During the interval, there was a raffle with the prizes being 6 signed photos taken by Mark Makin who is, as far as anyone know, the only person who took any photos of the 1966 gig. Kershaw got him up onstage for a short interview and asked why it was that people were so surprised that Dylan was playing with a band when he’d had quite a few electric records out by then. But it wasn’t just that he was playing with a band that people found shocking. It was the sheer volume of it. At that time, bands just miked up the stage amps and balanced the vocals to match the backline. Nobody in the UK had ever been subjected to a P.A. system as powerful as the one that Dylan had flown over for this tour.

Anyway, I’m very pleased to say that I won one of the photos in the raffle. Here it is, this will soon be framed and on the dining room wall next to the Clash poster.

2016-05-28 15.35.08

“Tell Me Momma” performed by Dub Vampire

The fastest song from the 1966 gig was slowed-down and given a more soulful feel tonight.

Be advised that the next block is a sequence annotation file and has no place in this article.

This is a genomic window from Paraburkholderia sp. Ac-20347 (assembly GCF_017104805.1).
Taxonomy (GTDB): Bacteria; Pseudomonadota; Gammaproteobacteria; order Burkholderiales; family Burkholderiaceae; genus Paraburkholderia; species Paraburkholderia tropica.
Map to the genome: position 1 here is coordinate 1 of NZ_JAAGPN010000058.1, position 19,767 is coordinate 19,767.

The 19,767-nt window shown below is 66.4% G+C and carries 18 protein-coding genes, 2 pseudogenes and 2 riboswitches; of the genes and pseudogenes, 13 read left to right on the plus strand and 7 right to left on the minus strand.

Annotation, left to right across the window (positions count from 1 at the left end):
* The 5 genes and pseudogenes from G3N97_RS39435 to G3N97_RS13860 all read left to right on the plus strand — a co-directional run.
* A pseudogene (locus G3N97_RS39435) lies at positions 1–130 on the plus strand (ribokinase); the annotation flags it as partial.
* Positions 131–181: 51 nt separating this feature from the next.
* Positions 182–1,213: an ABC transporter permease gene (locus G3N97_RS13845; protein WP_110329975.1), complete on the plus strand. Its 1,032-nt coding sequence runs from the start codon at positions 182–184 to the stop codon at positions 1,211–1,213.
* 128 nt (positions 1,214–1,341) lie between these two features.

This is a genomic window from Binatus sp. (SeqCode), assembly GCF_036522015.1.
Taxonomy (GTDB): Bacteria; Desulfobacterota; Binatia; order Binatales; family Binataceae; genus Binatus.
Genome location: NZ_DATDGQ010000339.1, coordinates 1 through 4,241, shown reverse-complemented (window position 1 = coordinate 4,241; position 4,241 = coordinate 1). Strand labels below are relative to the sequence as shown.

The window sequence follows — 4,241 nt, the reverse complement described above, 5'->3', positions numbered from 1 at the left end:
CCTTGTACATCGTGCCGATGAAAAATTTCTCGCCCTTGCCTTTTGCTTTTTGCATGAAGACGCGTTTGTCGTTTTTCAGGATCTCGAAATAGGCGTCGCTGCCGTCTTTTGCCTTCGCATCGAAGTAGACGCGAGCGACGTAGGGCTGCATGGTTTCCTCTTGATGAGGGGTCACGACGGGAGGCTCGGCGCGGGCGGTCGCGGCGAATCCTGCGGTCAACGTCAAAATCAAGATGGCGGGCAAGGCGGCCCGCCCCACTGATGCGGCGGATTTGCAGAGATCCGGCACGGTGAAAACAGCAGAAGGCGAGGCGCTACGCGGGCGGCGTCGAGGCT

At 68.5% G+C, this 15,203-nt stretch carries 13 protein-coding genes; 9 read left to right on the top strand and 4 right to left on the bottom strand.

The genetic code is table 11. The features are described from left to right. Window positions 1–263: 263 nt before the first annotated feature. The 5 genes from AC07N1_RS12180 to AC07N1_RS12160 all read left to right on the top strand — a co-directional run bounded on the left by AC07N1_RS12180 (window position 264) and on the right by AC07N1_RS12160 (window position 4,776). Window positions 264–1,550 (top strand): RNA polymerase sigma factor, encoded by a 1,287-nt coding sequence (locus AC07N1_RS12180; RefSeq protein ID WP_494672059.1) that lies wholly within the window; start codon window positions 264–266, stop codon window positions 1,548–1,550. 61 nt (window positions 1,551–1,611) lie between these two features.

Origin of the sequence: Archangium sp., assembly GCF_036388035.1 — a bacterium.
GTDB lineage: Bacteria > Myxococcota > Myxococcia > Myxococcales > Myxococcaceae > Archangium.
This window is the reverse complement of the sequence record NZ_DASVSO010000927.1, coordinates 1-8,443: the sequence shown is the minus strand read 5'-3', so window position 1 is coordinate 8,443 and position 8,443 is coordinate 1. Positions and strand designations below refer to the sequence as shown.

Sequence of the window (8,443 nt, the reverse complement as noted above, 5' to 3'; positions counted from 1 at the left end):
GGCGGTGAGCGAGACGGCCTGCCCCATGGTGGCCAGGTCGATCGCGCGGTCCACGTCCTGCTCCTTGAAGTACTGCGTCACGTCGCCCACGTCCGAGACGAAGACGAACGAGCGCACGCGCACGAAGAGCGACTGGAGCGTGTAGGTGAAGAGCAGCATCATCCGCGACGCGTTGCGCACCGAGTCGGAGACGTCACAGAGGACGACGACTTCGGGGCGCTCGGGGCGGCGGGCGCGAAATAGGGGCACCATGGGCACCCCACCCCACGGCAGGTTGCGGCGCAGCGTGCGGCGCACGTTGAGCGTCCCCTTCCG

Following that Andy Kershaw revealed why he had always suspected that the original recording was not taken from London’s Albert Hall as he had noticed that lots of the crowd had broad Mancunian accents. The clincher here is the person who can just about be heard straight after the infamous “Judas” shout. Andy played us that extract and we all clearly heard a northern voice shouting “yer great pillock” at poor old Bob.

Photo by Aidan O'Rourke

“I Don’t Believe You (She Acts Like We Never Have Met)” performed by Thick Richard 

Like some of my other favourite Dylan songs (e.g. “Positively 4th Street” “Idiot Wind”) the lyrics here are full of anger, bitterness and twisted humour. Musically the song was given a right kick up the arse by Thick Richard & friends, namely serial C.P. Lee collaborator John Scott on guitar and Ste Spandex on synth. These 2 combined to make a right old racket. At times it was hard to tell if the synth was actually supposed to sound that way or be that loud or if it was actually malfunctioning in some way. This shouldn’t have worked but in fact it was a truly extraordinary performance of a great song and one of the night’s highlights.

It felt like some of the audience were taken aback, even a bit annoyed, by this radically different and challenging version of the song. But I thought that made it even better, even more in the spirit of the original concert. “It used to be like that, now it goes like this.” Don’t follow leaders.

“Baby Let Me Follow You Down” performed by George Borowski & E.P.I.